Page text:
For Florida's upcoming November elections, most of the buzz has been about Amendment 2 -- the proposal that would legalize medical marijuana via an amendment to the state constitution. But there's another proposed amendment on the ballot -- one that would dedicate funds for conservation projects.
Every time a person buys or sells property or files a deed, lien, or mortgage, the courts collect a small tax --- just 35 to 70 cents per $100 of the value. Funds collected from this documentary stamp tax have for decades, and under both Republican and Democratic governors, typically been used to fund conservation efforts.
But, says Will Abberger of the Tallahassee-based campaign Florida's Water and Land Legacy, "starting in 2009 with the recession, funding for conservation in Florida has been reduced by 95 percent" because legislators have poached this money and diverted it into the state's general fund, where it's been used on a host of projects -- but not conservation.
If Amendment 1 passes, it would require that for 20 years, one-third of the monies collected from the tax be dedicated to conservation projects. It would not raise taxes -- it would just redirect the funds that are already collected.
The text of the amendment specifies that 33 percent of the documentary stamp tax money will go to the Land Acquisition Trust Fund for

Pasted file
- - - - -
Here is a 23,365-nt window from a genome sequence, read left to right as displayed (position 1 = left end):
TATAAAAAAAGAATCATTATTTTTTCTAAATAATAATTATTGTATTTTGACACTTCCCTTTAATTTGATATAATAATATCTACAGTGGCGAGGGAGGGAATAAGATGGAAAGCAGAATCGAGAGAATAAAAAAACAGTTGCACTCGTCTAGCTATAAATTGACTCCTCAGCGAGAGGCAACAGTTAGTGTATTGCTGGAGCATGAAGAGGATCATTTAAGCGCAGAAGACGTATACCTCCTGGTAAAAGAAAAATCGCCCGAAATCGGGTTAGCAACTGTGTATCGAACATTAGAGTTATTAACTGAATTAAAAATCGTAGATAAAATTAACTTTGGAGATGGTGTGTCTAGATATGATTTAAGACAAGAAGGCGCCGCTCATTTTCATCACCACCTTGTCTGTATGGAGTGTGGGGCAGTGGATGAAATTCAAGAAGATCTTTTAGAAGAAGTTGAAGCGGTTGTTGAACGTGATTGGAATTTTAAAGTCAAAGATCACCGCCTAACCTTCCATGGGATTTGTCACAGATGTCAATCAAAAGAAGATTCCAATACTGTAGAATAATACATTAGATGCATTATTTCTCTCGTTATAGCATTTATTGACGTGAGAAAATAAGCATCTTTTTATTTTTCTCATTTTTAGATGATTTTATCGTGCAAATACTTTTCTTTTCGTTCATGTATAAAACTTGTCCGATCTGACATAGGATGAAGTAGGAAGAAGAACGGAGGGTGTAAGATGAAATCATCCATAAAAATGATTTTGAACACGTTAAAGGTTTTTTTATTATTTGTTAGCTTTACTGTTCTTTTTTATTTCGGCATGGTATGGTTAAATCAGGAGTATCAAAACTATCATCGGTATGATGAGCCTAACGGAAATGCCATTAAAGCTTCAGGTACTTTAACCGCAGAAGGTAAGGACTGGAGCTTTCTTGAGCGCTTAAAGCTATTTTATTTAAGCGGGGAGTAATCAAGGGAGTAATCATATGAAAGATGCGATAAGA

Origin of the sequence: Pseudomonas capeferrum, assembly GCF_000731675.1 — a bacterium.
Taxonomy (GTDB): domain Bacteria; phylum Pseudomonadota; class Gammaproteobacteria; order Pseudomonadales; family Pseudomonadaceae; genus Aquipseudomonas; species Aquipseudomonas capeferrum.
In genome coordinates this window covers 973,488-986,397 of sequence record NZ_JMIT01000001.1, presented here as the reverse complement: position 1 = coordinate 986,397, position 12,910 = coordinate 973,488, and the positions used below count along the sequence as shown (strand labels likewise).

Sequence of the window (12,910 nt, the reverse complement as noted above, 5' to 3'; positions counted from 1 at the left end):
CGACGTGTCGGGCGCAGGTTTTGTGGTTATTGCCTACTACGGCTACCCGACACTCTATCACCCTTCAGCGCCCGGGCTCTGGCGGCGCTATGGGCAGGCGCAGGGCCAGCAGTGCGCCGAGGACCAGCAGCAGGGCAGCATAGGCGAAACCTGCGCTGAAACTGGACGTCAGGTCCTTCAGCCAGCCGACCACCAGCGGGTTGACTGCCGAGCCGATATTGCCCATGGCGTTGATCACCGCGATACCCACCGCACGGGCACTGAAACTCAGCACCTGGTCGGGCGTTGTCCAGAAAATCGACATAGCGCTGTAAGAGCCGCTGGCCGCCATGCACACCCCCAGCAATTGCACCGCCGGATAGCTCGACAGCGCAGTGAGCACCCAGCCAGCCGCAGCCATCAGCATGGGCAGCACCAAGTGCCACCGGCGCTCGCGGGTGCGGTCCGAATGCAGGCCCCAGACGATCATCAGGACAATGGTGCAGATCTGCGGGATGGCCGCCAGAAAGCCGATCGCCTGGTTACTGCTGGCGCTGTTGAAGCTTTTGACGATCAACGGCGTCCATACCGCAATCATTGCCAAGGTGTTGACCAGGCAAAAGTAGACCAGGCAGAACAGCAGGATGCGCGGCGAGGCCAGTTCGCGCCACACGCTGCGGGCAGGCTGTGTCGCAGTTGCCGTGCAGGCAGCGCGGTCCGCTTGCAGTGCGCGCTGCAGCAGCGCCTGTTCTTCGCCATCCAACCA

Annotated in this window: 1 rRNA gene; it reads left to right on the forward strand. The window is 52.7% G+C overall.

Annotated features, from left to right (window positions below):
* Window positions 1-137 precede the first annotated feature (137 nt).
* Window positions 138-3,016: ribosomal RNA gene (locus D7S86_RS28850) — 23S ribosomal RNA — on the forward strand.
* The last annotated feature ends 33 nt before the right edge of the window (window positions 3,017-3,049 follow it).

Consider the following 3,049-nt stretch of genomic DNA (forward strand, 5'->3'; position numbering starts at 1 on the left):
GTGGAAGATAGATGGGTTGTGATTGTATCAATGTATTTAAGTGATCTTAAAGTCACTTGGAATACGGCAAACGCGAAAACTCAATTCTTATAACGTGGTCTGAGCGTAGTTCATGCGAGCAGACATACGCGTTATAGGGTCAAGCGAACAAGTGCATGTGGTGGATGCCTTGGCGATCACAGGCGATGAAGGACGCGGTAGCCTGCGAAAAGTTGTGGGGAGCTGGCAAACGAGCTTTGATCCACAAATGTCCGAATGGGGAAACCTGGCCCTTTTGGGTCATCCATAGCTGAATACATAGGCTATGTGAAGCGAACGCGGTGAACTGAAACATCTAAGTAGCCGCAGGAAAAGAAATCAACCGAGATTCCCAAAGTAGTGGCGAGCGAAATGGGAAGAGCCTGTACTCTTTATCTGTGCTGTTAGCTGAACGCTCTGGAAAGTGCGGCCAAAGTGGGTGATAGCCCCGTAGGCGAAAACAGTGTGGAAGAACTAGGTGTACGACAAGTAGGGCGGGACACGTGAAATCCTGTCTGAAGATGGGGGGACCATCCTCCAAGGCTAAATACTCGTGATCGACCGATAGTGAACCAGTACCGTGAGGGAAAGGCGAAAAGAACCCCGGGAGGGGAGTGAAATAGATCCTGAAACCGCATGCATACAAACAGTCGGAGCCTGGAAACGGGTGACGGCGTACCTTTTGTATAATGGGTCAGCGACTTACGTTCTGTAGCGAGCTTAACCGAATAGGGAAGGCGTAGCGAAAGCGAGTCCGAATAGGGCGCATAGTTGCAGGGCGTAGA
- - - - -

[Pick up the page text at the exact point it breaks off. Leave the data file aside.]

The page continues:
"acquisition and improvement of land, water areas, and related property interests, including conservation easements, and resources for conservation lands including wetlands, forests, and fish and wildlife habitat; wildlife management areas; lands that protect water resources and drinking water sources, including lands protecting the water quality and quantity of rivers, lakes, streams, springsheds, and lands providing recharge for groundwater and aquifer systems; lands in the Everglades Agricultural Area and the Everglades Protection Area... beaches and shores; outdoor recreation lands, including recreational trails, parks, and urban open space; rural landscapes; working farms and ranches; historic or geologic sites; together with management, restoration of natural systems, and the enhancement of public access or recreational enjoyment of conservation lands."
The amendment would give environmental projects "a stable, dedicated source of funding," and it specifies that funds can't be commingled with the general fund, Abberger explains.
Documentary stamp tax money has historically been used for conservation, including the Preservation 2000 project under then-Gov. Mel Martinez and the Florida Forever project under Jeb Bush. "It makes sense because [the funds] are tied to real estate transactions," Abberger says. As the state becomes more developed, we are simultaneously "setting aside more land and protecting our water resources."
For 2015-16, it's estimated by the Financial Impact Estimating Conference that the amendment will direct $648 million toward conservation. That figure could go as high as $1.26 billion in 20 years with projected growth.
There's no organized paid opposition to Amendment 1, but some conservatives generally oppose putting lands under government control, and some state legislators have said they prefer not to tie funds to certain projects so they have the freedom to change priorities in any given year.
Abberger says his main fear is that people might vote against the amendment because they're afraid it will raise taxes. But "a yes vote on Amendment 1 will not increase taxes -- not now, and not in the future."